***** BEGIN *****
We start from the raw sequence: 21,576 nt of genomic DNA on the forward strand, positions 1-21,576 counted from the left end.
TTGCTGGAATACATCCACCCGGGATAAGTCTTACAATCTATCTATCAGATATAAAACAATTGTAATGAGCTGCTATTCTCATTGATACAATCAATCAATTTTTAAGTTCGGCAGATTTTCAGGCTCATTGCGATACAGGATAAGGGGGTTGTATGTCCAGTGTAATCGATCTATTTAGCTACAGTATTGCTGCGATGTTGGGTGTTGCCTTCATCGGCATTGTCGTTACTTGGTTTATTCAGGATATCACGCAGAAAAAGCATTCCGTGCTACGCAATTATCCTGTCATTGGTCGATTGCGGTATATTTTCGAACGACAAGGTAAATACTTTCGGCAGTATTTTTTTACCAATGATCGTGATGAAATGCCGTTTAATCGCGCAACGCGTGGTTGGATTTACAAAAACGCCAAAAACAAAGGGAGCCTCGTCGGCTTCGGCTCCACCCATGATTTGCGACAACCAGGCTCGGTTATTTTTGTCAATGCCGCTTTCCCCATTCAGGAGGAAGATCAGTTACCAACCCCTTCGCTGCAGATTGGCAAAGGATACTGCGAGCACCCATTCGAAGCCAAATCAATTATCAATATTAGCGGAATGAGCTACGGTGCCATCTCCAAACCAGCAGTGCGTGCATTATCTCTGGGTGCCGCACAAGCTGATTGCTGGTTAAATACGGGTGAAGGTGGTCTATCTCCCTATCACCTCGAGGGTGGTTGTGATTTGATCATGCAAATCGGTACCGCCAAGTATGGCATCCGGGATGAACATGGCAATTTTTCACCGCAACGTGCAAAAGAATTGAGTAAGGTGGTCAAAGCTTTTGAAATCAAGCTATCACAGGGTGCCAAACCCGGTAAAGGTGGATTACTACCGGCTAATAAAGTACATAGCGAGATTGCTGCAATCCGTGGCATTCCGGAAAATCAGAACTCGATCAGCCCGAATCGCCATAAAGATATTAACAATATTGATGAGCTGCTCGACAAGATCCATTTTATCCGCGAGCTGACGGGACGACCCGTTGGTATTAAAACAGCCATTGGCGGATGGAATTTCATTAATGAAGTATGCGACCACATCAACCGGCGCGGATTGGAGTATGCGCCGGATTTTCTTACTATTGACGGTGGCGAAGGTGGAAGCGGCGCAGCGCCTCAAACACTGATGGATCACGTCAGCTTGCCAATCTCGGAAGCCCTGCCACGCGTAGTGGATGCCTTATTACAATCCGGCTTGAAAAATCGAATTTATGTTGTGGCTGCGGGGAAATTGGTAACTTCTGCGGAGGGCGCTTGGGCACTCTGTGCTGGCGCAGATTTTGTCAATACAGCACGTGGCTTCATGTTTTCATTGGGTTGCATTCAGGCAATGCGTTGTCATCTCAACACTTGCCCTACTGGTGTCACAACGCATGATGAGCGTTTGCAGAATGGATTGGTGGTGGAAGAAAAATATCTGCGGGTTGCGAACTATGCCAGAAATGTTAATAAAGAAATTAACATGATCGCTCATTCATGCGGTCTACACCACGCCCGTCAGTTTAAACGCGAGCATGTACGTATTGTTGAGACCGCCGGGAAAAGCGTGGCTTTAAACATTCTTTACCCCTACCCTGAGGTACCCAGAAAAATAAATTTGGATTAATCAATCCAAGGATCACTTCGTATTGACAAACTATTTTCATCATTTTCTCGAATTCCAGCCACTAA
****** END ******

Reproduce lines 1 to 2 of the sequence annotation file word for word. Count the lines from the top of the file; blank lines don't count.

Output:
We start from the raw sequence: 21,576 nt of genomic DNA on the forward strand, positions 1-21,576 counted from the left end.
TTGCTGGAATACATCCACCCGGGATAAGTCTTACAATCTATCTATCAGATATAAAACAATTGTAATGAGCTGCTATTCTCATTGATACAATCAATCAATTTTTAAGTTCGGCAGATTTTCAGGCTCATTGCGATACAGGATAAGGGGGTTGTATGTCCAGTGTAATCGATCTATTTAGCTACAGTATTGCTGCGATGTTGGGTGTTGCCTTCATCGGCATTGTCGTTACTTGGTTTATTCAGGATATCACGCAGAAAAAGCATTCCGTGCTACGCAATTATCCTGTCATTGGTCGATTGCGGTATATTTTCGAACGACAAGGTAAATACTTTCGGCAGTATTTTTTTACCAATGATCGTGATGAAATGCCGTTTAATCGCGCAACGCGTGGTTGGATTTACAAAAACGCCAAAAACAAAGGGAGCCTCGTCGGCTTCGGCTCCACCCATGATTTGCGACAACCAGGCTCGGTTATTTTTGTCAATGCCGCTTTCCCCATTCAGGAGGAAGATCAGTTACCAACCCCTTCGCTGCAGATTGGCAAAGGATACTGCGAGCACCCATTCGAAGCCAAATCAATTATCAATATTAGCGGAATGAGCTACGGTGCCATCTCCAAACCAGCAGTGCGTGCATTATCTCTGGGTGCCGCACAAGCTGATTGCTGGTTAAATACGGGTGAAGGTGGTCTATCTCCCTATCACCTCGAGGGTGGTTGTGATTTGATCATGCAAATCGGTACCGCCAAGTATGGCATCCGGGATGAACATGGCAATTTTTCACCGCAACGTGCAAAAGAATTGAGTAAGGTGGTCAAAGCTTTTGAAATCAAGCTATCACAGGGTGCCAAACCCGGTAAAGGTGGATTACTACCGGCTAATAAAGTACATAGCGAGATTGCTGCAATCCGTGGCATTCCGGAAAATCAGAACTCGATCAGCCCGAATCGCCATAAAGATATTAACAATATTGATGAGCTGCTCGACAAGATCCATTTTATCCGCGAGCTGACGGGACGACCCGTTGGTATTAAAACAGCCATTGGCGGATGGAATTTCATTAATGAAGTATGCGACCACATCAACCGGCGCGGATTGGAGTATGCGCCGGATTTTCTTACTATTGACGGTGGCGAAGGTGGAAGCGGCGCAGCGCCTCAAACACTGATGGATCACGTCAGCTTGCCAATCTCGGAAGCCCTGCCACGCGTAGTGGATGCCTTATTACAATCCGGCTTGAAAAATCGAATTTATGTTGTGGCTGCGGGGAAATTGGTAACTTCTGCGGAGGGCGCTTGGGCACTCTGTGCTGGCGCAGATTTTGTCAATACAGCACGTGGCTTCATGTTTTCATTGGGTTGCATTCAGGCAATGCGTTGTCATCTCAACACTTGCCCTACTGGTGTCACAACGCATGATGAGCGTTTGCAGAATGGATTGGTGGTGGAAGAAAAATATCTGCGGGTTGCGAACTATGCCAGAAATGTTAATAAAGAAATTAACATGATCGCTCATTCATGCGGTCTACACCACGCCCGTCAGTTTAAACGCGAGCATGTACGTATTGTTGAGACCGCCGGGAAAAGCGTGGCTTTAAACATTCTTTACCCCTACCCTGAGGTACCCAGAAAAATAAATTTGGATTAATCAATCCAAGGATCACTTCGTATTGACAAACTATTTTCATCATTTTCTCGAATTCCAGCCACTAA